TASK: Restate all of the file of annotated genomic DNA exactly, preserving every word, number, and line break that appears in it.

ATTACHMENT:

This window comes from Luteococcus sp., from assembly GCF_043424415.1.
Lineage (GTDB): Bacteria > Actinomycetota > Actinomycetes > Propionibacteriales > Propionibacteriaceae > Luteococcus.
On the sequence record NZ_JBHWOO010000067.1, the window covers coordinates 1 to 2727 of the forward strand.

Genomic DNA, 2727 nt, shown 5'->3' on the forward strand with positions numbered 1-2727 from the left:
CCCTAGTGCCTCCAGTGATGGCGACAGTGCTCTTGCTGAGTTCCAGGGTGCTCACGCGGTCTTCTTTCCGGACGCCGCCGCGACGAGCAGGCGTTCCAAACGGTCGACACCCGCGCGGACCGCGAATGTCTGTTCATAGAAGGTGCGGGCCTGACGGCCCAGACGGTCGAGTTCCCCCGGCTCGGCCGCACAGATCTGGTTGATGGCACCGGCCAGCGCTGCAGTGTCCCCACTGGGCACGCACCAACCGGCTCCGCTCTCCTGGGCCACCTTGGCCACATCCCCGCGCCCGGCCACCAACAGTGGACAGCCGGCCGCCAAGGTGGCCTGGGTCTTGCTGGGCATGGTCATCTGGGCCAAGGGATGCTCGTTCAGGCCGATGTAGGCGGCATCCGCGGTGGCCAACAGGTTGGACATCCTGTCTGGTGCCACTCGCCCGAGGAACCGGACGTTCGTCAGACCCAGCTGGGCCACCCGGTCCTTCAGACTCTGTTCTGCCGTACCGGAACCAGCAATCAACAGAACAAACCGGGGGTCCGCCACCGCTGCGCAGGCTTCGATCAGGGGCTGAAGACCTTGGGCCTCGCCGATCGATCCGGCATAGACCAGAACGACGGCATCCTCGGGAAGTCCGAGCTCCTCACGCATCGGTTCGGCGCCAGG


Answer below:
This window comes from Luteococcus sp., from assembly GCF_043424415.1.
Lineage (GTDB): Bacteria > Actinomycetota > Actinomycetes > Propionibacteriales > Propionibacteriaceae > Luteococcus.
On the sequence record NZ_JBHWOO010000067.1, the window covers coordinates 1 to 2727 of the forward strand.

Genomic DNA, 2727 nt, shown 5'->3' on the forward strand with positions numbered 1-2727 from the left:
CCCTAGTGCCTCCAGTGATGGCGACAGTGCTCTTGCTGAGTTCCAGGGTGCTCACGCGGTCTTCTTTCCGGACGCCGCCGCGACGAGCAGGCGTTCCAAACGGTCGACACCCGCGCGGACCGCGAATGTCTGTTCATAGAAGGTGCGGGCCTGACGGCCCAGACGGTCGAGTTCCCCCGGCTCGGCCGCACAGATCTGGTTGATGGCACCGGCCAGCGCTGCAGTGTCCCCACTGGGCACGCACCAACCGGCTCCGCTCTCCTGGGCCACCTTGGCCACATCCCCGCGCCCGGCCACCAACAGTGGACAGCCGGCCGCCAAGGTGGCCTGGGTCTTGCTGGGCATGGTCATCTGGGCCAAGGGATGCTCGTTCAGGCCGATGTAGGCGGCATCCGCGGTGGCCAACAGGTTGGACATCCTGTCTGGTGCCACTCGCCCGAGGAACCGGACGTTCGTCAGACCCAGCTGGGCCACCCGGTCCTTCAGACTCTGTTCTGCCGTACCGGAACCAGCAATCAACAGAACAAACCGGGGGTCCGCCACCGCTGCGCAGGCTTCGATCAGGGGCTGAAGACCTTGGGCCTCGCCGATCGATCCGGCATAGACCAGAACGACGGCATCCTCGGGAAGTCCGAGCTCCTCACGCATCGGTTCGGCGCCAGG